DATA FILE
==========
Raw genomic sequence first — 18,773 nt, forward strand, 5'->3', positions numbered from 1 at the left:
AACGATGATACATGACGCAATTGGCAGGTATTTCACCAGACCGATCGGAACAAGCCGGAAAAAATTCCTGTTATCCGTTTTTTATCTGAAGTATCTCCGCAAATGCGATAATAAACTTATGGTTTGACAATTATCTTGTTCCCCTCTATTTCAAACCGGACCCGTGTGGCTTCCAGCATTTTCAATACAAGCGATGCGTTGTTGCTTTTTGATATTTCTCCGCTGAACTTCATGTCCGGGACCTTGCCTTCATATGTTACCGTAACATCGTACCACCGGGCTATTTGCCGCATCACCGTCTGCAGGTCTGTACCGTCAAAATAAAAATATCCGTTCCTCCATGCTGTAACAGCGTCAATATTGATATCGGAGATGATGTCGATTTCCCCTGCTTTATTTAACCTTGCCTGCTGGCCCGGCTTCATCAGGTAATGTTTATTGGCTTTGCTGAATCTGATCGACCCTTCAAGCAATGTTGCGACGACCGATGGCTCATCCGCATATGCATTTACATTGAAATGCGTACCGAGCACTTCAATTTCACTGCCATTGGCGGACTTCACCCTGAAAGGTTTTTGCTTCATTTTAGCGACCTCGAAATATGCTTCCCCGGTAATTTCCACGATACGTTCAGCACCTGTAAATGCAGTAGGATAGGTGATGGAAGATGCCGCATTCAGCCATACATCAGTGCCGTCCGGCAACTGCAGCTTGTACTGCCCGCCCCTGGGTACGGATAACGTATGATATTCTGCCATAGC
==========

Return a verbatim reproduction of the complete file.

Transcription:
Raw genomic sequence first — 18,773 nt, forward strand, 5'->3', positions numbered from 1 at the left:
AACGATGATACATGACGCAATTGGCAGGTATTTCACCAGACCGATCGGAACAAGCCGGAAAAAATTCCTGTTATCCGTTTTTTATCTGAAGTATCTCCGCAAATGCGATAATAAACTTATGGTTTGACAATTATCTTGTTCCCCTCTATTTCAAACCGGACCCGTGTGGCTTCCAGCATTTTCAATACAAGCGATGCGTTGTTGCTTTTTGATATTTCTCCGCTGAACTTCATGTCCGGGACCTTGCCTTCATATGTTACCGTAACATCGTACCACCGGGCTATTTGCCGCATCACCGTCTGCAGGTCTGTACCGTCAAAATAAAAATATCCGTTCCTCCATGCTGTAACAGCGTCAATATTGATATCGGAGATGATGTCGATTTCCCCTGCTTTATTTAACCTTGCCTGCTGGCCCGGCTTCATCAGGTAATGTTTATTGGCTTTGCTGAATCTGATCGACCCTTCAAGCAATGTTGCGACGACCGATGGCTCATCCGCATATGCATTTACATTGAAATGCGTACCGAGCACTTCAATTTCACTGCCATTGGCGGACTTCACCCTGAAAGGTTTTTGCTTCATTTTAGCGACCTCGAAATATGCTTCCCCGGTAATTTCCACGATACGTTCAGCACCTGTAAATGCAGTAGGATAGGTGATGGAAGATGCCGCATTCAGCCATACATCAGTGCCGTCCGGCAACTGCAGCTTGTACTGCCCGCCCCTGGGTACGGATAACGTATGATATTCTGCCATAGC